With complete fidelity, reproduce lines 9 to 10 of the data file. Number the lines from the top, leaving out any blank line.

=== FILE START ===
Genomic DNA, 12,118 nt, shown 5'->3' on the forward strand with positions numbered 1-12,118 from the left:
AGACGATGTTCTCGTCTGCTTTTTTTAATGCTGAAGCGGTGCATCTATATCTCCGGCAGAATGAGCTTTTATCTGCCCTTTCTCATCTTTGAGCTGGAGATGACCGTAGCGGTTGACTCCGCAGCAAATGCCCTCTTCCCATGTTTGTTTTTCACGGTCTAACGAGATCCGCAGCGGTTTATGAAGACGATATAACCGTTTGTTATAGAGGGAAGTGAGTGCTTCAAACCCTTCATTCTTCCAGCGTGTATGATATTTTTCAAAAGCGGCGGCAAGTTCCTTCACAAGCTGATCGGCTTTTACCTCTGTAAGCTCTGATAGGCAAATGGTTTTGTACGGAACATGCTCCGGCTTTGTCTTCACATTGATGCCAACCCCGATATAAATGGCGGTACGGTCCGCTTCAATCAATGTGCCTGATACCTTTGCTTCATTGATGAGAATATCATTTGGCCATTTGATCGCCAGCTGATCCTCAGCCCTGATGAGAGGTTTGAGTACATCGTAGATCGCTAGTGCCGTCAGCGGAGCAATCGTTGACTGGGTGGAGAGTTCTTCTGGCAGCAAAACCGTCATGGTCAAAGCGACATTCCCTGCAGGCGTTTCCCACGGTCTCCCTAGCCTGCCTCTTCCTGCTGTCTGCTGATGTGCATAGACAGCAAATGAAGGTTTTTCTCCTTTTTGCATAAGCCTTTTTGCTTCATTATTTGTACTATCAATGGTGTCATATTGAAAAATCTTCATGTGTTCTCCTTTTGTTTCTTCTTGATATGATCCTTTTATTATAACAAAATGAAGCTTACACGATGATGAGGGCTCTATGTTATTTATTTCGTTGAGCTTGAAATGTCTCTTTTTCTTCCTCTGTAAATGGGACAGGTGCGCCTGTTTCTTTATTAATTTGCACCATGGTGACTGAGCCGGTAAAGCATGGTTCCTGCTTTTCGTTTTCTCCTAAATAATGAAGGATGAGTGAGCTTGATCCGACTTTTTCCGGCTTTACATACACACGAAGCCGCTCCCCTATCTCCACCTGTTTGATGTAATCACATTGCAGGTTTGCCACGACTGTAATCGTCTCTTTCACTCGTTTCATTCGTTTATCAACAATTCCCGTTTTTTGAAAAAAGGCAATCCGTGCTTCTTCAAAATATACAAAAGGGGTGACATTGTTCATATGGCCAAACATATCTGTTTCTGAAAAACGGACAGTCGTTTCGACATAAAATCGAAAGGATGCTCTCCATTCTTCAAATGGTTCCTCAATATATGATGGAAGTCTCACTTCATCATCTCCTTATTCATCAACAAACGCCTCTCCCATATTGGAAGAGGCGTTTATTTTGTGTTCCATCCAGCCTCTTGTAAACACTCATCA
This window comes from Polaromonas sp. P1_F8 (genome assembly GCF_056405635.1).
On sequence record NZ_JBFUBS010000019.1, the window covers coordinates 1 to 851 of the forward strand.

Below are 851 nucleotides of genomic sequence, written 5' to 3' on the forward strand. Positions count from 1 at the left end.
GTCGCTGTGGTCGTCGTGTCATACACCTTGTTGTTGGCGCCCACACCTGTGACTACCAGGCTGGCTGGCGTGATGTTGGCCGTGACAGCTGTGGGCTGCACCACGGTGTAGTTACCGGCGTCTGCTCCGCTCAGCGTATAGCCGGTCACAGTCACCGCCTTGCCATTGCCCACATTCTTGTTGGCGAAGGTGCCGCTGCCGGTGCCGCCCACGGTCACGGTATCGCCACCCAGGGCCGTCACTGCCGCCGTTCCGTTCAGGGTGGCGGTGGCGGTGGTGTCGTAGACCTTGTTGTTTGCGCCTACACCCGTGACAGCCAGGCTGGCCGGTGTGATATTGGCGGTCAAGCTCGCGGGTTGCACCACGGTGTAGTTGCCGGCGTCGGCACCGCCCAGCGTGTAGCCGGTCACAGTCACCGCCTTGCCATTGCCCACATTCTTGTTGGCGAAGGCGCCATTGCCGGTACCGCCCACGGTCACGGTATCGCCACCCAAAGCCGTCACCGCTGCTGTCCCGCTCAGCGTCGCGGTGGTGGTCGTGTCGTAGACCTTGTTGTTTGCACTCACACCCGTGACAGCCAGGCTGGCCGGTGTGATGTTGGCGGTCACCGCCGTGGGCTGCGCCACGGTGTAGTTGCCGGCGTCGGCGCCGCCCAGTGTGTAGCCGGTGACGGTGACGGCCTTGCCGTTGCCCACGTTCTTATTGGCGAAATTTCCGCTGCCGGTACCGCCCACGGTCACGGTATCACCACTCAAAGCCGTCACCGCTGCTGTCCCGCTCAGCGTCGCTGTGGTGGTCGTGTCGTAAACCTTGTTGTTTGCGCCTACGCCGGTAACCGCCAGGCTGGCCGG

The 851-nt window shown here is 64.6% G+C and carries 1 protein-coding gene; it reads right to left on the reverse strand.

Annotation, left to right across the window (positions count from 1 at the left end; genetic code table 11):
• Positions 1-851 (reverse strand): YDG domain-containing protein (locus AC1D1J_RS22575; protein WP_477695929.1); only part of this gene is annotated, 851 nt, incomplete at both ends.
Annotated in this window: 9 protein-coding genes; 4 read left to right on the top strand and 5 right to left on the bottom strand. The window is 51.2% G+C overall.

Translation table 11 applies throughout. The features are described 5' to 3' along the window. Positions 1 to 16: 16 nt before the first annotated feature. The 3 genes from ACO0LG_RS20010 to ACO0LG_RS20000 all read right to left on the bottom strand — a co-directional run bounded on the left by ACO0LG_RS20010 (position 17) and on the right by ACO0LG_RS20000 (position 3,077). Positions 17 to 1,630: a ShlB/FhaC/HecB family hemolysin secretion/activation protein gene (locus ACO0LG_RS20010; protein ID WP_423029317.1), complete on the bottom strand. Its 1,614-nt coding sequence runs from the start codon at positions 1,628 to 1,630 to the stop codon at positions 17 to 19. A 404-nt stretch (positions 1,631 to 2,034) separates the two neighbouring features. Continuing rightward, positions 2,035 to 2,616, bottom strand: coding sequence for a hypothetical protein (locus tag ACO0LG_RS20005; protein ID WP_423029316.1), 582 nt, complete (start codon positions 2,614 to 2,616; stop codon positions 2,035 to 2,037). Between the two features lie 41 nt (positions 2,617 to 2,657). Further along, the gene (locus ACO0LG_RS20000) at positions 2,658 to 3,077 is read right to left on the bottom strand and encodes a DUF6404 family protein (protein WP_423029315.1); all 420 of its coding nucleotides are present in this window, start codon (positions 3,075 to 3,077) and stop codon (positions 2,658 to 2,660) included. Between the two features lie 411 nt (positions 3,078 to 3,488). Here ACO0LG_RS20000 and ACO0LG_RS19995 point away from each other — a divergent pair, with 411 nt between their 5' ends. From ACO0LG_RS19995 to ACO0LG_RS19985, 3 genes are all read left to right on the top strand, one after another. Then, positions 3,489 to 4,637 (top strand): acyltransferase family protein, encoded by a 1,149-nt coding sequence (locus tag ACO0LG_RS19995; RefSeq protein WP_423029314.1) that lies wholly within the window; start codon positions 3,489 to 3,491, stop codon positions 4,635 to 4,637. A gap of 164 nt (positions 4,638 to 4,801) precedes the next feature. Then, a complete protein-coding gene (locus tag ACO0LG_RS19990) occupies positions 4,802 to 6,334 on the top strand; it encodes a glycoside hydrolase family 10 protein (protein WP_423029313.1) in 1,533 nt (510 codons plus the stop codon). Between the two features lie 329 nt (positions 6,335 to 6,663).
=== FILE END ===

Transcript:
• Positions 1-851 (reverse strand): YDG domain-containing protein (locus AC1D1J_RS22575; protein WP_477695929.1); only part of this gene is annotated, 851 nt, incomplete at both ends.
Annotated in this window: 9 protein-coding genes; 4 read left to right on the top strand and 5 right to left on the bottom strand. The window is 51.2% G+C overall.